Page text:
A third of European cancer patients are using complementary and alternative therapies, a survey of 1,000 suggests.
Herbs were the most popular among those surveyed
Herbs are used the most, followed by homeopathy and vitamin and mineral supplements, according to European Oncology Nursing Society members.
Given their popularity, governments should rethink the way these treatments are regulated, they said.
Therapists should also be checked more rigorously, the report in the Annals of Oncology journal suggested.
Dr Alex Molassiotis, from the UK's Manchester University, along with European colleagues, surveyed nearly 1,000 cancer patients from 14 European countries.
About 58 different complementary and alternative medicines (CAM) were mentioned in the survey.
Usage rates varied from less than 15% of patients in Greece to nearly 75% in Italy, and averaged at about a third overall.
Patients typically used more than one CAM therapy together, such as a herbal medicine plus homeopathy or relaxation techniques.
Dr Molassiotis said considering the growing popularity of CAM, better regulation was needed.
Therapies used by cancer patients
Vitamins and minerals
"Anybody can call himself or herself a therapist and practice.
"There is not a body to assess the quality of therapists.
"There are societies that therapists can register with, but it is not compulsory.
"There is a need for regulation of what is accepted and appropriate training."
He said there was also a need for clear guidelines on which treatments work for which conditions.
"We have a responsibility as professionals to look at this and be open-minded."
In the UK, osteopathy and chiropractic are already statutorily regulated.
The Prince of Wales Foundation for Integrated Health was given a government grant last year to look into the regulation of other CAM therapies, including homeopathy, aromatherapy and reflexology.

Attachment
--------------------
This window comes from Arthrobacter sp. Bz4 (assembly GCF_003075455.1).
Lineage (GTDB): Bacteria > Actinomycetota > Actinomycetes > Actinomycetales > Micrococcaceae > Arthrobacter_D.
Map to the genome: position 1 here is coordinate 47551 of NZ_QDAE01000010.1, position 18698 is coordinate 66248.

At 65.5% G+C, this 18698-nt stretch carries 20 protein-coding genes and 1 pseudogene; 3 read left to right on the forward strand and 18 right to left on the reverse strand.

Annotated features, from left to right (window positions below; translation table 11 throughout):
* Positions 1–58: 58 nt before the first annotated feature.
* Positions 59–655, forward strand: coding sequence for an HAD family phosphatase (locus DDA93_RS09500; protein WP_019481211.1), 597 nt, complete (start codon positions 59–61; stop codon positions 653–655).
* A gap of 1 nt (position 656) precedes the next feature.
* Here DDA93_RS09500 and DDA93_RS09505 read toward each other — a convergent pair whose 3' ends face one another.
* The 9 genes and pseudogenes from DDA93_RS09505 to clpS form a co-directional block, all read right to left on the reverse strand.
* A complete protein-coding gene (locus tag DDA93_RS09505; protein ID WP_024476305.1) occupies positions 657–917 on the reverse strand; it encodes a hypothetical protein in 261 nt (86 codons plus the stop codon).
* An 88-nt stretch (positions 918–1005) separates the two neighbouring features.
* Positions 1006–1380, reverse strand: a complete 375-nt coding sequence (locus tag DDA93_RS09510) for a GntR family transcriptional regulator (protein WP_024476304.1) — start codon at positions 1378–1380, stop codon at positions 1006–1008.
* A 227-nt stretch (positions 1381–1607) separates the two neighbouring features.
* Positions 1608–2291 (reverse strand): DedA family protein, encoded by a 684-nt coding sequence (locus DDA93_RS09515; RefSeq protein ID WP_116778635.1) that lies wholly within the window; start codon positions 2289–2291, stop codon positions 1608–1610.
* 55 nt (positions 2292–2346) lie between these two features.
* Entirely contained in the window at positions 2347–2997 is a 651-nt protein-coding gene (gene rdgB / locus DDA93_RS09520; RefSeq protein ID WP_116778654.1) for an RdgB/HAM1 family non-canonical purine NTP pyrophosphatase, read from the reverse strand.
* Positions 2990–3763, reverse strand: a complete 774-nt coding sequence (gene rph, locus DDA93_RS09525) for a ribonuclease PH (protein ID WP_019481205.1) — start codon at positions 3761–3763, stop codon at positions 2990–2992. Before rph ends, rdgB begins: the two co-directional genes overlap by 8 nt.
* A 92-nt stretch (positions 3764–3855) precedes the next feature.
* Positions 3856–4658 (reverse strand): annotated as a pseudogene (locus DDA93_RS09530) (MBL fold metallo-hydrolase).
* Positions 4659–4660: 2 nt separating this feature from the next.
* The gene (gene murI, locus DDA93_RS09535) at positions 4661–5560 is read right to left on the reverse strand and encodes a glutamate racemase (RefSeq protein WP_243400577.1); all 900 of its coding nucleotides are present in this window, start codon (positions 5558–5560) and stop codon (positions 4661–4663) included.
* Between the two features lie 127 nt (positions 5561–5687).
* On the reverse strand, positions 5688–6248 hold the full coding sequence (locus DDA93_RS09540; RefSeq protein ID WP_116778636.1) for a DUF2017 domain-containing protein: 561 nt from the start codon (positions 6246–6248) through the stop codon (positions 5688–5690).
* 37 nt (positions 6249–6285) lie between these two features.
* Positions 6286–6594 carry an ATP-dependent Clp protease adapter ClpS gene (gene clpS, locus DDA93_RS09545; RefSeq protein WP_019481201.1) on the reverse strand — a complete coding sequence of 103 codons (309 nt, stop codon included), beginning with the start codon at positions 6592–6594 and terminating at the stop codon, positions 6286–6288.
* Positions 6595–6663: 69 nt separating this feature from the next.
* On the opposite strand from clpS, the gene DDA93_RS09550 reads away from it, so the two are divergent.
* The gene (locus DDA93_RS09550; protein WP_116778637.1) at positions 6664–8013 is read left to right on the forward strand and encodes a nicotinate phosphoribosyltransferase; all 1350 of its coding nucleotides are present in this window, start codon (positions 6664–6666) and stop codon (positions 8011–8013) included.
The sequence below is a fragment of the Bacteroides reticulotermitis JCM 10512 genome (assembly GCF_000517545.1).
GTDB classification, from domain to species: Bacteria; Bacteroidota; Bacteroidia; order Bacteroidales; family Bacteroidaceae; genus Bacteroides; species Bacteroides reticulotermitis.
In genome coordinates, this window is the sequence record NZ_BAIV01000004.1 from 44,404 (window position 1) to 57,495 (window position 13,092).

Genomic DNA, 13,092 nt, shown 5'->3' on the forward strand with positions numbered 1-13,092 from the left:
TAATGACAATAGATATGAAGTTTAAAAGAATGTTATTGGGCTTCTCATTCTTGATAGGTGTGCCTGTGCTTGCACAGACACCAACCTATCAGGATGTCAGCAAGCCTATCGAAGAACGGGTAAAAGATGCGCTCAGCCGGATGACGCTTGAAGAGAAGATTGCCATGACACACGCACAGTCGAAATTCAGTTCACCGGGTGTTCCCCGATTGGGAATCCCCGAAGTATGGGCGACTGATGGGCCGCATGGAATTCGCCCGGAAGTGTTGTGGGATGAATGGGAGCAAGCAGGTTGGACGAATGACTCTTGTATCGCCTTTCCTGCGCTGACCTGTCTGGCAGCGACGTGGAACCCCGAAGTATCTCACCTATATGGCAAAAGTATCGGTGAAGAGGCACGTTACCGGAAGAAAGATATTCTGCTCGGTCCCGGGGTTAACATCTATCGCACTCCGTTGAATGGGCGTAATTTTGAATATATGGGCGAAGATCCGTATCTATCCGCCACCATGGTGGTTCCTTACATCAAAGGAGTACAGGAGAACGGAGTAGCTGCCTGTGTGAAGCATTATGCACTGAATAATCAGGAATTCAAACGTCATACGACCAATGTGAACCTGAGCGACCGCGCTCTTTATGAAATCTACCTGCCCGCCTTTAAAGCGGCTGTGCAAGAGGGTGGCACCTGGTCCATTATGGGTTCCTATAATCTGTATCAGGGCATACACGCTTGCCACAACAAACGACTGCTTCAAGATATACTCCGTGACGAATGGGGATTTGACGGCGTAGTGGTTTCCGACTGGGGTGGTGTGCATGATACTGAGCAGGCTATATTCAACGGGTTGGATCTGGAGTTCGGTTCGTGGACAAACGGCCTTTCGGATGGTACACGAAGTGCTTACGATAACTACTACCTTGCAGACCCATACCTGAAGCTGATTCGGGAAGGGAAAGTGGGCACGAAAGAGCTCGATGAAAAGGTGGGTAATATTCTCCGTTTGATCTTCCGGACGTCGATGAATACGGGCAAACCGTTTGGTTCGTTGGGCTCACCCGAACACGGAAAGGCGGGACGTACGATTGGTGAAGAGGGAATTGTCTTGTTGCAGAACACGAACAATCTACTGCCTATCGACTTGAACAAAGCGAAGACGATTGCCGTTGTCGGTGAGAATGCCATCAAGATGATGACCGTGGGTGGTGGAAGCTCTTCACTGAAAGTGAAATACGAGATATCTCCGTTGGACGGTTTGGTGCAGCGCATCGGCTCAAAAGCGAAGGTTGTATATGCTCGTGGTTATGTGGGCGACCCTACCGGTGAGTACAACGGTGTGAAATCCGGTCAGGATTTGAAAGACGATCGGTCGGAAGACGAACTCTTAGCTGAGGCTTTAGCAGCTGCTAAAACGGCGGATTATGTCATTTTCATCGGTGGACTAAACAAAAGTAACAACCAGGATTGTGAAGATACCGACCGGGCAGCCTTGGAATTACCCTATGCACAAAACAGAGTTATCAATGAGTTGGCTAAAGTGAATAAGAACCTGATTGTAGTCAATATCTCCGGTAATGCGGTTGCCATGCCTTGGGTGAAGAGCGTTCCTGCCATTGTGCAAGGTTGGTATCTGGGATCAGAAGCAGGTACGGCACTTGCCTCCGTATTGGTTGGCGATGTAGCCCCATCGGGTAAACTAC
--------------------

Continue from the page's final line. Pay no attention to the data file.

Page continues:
The Foundation estimates that about one in five people are using CAMs for different ailments.
A spokeswoman from the foundation said: "We have got to make sure people feel as safe as they can through regulation and research."
Dr George Lewith, from the of the University of Southampton's Complementary Medicine Research Unit, cautioned that the study was too small to be able to make generalisations about rates of CAM use, but said there was no doubt that regulation was needed.
Dr Bob Leckridge president of the Faculty of Homeopathy, said many therapists were doctors, which meant they were regulated as an individual.
He thought all CAM practice should be subject to statutory regulation.
Dr Sosie Kassab from the Royal London Homeopathic Hospital said: "Therapies such as homeopathy can be useful as an adjunct to conventional care.
"Patients do say they benefit. We need further research into this."
Professor John Toy of Cancer Research UK said: "The National Cancer Research Institute has recently established a complementary therapies development group, showing the medical profession does not have a dismissive view of this topic."
He advised cancer patients to inform their doctors of all medications and therapies they were taking.